Dependency Inversion Principle (DIP)

Dependency Inversion Principle (DIP) is the last principle among the SOLID principles of the Object-Oriented Programming (OOP) model that we have seen in the last article. Let’s recall what Dependency Inversion Principle (DIP) talks about as follows:

  • High-level modules should not depend on low-level modules, and both should depend on abstraction.
  • Details or concrete implementation should depend on abstraction rather than an abstraction that depends on details.

DIP is a design principle that provides a suggestion or guideline about the right and wrong way of designing the application. It doesn’t give a concrete solution. In short, DIP just talks about what to do instead of how to do it.

In this article, we will discuss the Dependency Inversion Principle (DIP) in more detail.

Dependency Inversion Principle – High-level and Low-level modules

Before jumping into the main topic, let’s understand what high-level and low-level modules are. In the anatomy of software development methodology, we often build a large system that comprises small, independent, discrete, and self-contained components called modules.

Each module in the system is designed for specific functionality. It is capable of performing a task in a self-sufficient manner. These modules are the basic building blocks of the entire application. This is what we called modularization.

Above all, the module comprises various elements. These elements work in a combined manner to form a module as a single unit. The elements of modules work together, and the module itself may interact with other modules to execute the task that spans multiple modules.

Cohesion and Coupling

This design brings the two most important concepts in the software design paradigm as follows.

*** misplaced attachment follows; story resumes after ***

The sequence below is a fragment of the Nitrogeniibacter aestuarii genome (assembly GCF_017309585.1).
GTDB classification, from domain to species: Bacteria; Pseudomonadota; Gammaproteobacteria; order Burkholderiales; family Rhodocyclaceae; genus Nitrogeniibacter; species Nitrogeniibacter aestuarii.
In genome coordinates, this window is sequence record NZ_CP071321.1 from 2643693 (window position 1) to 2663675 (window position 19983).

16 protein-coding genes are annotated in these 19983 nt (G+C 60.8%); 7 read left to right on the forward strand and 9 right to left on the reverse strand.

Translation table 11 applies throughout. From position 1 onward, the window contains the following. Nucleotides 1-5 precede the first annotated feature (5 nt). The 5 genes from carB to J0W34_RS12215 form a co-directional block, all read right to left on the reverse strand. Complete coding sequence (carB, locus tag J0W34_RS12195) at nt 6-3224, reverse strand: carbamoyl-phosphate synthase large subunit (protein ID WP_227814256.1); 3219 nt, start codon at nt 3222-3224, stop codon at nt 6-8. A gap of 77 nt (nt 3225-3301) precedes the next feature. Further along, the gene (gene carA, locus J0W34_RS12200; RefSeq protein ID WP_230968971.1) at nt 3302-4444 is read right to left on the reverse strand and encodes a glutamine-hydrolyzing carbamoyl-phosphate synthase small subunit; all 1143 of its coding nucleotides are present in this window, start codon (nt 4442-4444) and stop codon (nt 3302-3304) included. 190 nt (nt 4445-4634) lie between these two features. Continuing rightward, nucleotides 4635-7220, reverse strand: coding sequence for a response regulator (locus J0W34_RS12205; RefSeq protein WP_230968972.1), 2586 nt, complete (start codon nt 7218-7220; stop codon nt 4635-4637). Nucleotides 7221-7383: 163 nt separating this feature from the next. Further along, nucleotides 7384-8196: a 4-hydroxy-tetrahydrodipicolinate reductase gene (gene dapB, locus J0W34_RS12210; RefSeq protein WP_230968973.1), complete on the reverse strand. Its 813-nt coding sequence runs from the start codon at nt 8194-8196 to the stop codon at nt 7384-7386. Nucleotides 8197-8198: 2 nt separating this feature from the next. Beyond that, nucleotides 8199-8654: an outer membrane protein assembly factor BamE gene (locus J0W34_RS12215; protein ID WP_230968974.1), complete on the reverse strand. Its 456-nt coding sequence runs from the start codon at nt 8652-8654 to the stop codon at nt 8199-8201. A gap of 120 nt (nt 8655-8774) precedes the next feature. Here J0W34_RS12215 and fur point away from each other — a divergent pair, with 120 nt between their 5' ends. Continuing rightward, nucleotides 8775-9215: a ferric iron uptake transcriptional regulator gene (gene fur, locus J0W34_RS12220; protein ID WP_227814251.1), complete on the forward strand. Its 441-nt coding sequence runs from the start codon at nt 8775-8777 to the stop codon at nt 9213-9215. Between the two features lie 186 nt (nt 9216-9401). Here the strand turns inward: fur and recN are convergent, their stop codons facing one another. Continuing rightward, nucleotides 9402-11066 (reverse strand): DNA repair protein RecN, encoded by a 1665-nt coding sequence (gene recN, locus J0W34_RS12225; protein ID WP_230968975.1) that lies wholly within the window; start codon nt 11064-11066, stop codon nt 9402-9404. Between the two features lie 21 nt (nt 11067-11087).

• Cohesion: It’s a measurement of interaction that happens between the elements within the module.
  • Coupling: It’s an amount of interdependency between the modules to achieve a specific task.

The cohesion can be correlated with the amount of responsibility in a real scenario. It’s an obligation towards the specific task that we have identified for a module to act upon.

Modules must have a high cohesion design. High cohesion means the module is well focused on a specific task to accomplish. It makes the module fine-grained, well dedicated, robust, and reusable. In a single sentence, high cohesion means “Do one thing only but do it well.”

Coupling, on the other hand, is a level of dependency a module has on other modules. Modular applications consist of modules, each of which serves a specific functionality.

Obviously, it has to rely on other modules to perform a task for which it’s not designed. This is where the coupling comes into the picture. You might have got the clue that, to make the system less fragile, you must reduce and manage the coupling in a proper way.

When modules are interdependent, one should make sure the changes introduced in one module should not break the others. In short, the coupling should be defined with a well-established interface between the modules to reduce the ripple impact of changes.